Dr Luis Eslava teaches and researches in the areas of International Law, International Development, International Legal Theory and History, International Human Rights Law, Comparative Public Law, Anthropology of International Law, Global Governance, Global Political Economy, and Urban Law and Politics. Dr Eslava is an active member of the network Third World Approaches to International Law (TWAIL).
Bringing together insights from anthropology, history and legal and social theory, his work focuses on the multiple ways in which international norms, aspirations and institutional practices, both old and new, come to shape our everyday life, arguing that closer critical attention needs to be paid to this co-constitutive relationship between international law ‘up there’ and life ‘down here’.
In this spirit, his publications advance a series of new methodological parameters and applied case studies that aim to shed light on the simultaneously ideological and material, ground-level work that is done, each day, by international law, inviting the reader, in turn, to question what our response to it should be.
Dr Eslava is also a Senior Fellow at Melbourne Law School, an International Professor at Universidad Externado de Colombia, and a core member of the teaching faculty at Harvard Law School’s Institute for Global Law and Policy.
Dr Eslava is a Co-Director of the International Law and Politics Collaborative Research Network at the Law and Society Association (LSA), a member of the steering committee of the IEL Collective, a director of the inter-institutional initiative Ruptures21, and a member of the editorial boards of Humanity: An International Journal of Human Rights, Humanitarianism, and Development; the Human Rights Law Review; the Latin American Law Review; Revista Derecho del Estado and Contexto: Revista de Derecho Económico.
Following his interest in the constitutive power of the international legal order and its shaping of global life, Dr Eslava has studied the long-standing relation between international law and imperialism; the history of the international development project; the nature of the state in the Global South; and the role of informality and social reproduction in the maintenance of social and economic relations. Part of this body of work has focused on the recent emergence of cities on the international scene. His fieldwork in this area has taken place in Bogotá, Rio de Janeiro, Istanbul, and most recently in Cali, Colombia.
Dr Eslava has also paid attention to new forms of international intervention in the Global South (for example, the concept of Corporate Social Responsibility); the reach and limits of human rights; and the changing nature of the global legal and economic order and its impact on questions of sacrality, universality, resistance, revolution and Third World engagements with international law.
Recent and current projects include:
His teaching responsibilities at Kent Law School span across Law and International Development, Public International Law and International Human Rights Law.
Dr Eslava supervises and benefits enormously from a group of wonderful graduate researchers at Kent Law School and other institutions, all of them doing research on the past, present and possible futures of the global order. At the moment he is co-supervising projects on state-based resistance in the international legal order using the Non-Aligned Movement as a case study (Mateja Koltaj, KLS); the frontiers of human rights and harm reduction for people who use non-injected drugs in Global South locations (Sam Shirley-Beavan, SSPSSR/KLS); corporate crime and the urgency of new evidentiary practices in transitional justice contexts (Peter Drury, KLS); an alternative history of human shields and international humanitarian law (Abdelghany Sayed, KLS); institutional racism, decolonial movements and Higher Education (Lisa Shoko, KLS); the intricacies of water use, trade and management in zones of conflict (Mia Tamarin, KLS); the regulation of private security companies in the 21st century (Saadat Pirzada); climate justice and the challenges of operationalising findings from climate sciences in legal terms (Violetta Ritz, PolIR/KLS); the history of international human rights law and its impact on social security provisions in Brazil (Rafael Baltar, Catholic University of Pernambuco); the long term impact of neoliberal policies on social movements’ fight for a different future (Joaquin Garzón, Los Andes); and the bottom-up mobilisation of human rights and alternative jurisdictional practices in the defence of ethnic rights (Carolina Bejarano, Los Andes).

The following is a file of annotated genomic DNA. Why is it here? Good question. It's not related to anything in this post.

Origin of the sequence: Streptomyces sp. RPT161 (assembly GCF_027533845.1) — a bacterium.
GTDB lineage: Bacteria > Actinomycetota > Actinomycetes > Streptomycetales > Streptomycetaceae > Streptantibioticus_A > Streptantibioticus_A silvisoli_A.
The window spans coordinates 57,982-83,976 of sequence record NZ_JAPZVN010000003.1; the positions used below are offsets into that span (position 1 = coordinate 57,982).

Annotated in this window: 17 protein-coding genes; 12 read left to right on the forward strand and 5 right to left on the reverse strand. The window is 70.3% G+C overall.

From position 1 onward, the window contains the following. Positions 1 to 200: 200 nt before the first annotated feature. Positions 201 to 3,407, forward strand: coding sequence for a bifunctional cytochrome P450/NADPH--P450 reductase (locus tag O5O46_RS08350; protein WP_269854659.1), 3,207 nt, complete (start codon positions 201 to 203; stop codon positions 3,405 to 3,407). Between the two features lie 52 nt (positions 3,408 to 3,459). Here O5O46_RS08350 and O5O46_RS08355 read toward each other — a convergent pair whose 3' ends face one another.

Past students graduated:
- Dr Eric Loefflad: ‘Popular Will and International Law: The Expansion of Capitalism, The Question of Legitimate Authority, and The Universalisation of The Nation-State’ (2019)
- Dr Jimena Sierra: ‘Law, Development and Extractivism: The Contest for Gold in Colombia in a Context of Global Coloniality’ (2019) (In Spanish: Derecho, Desarrollo y Extractivismo: La Disputa por el Oro en Colombia en un Contexto de Colonialidad Global)
- Dr Paulo Bacca: ‘Indigenizing International Law: Inverse Legal Anthropology in the Age of Jurisdictional Double Binds’ (2019)
- Dr Silvana Tapia: ‘Criminalising Violence Against Women: Feminism, Penalty and Rights in Post-Neoliberal Ecuador’ (2017)
- Dr Allison Lindner: ‘Localising International Law: The Implications of Sustainable Development in the Lives of Waste Pickers in South Africa’ (2020)
- Dr Ahmed Memon: ‘Networks, International Law and Violence: A History of a ‘Dialogical Interplay’ (2020).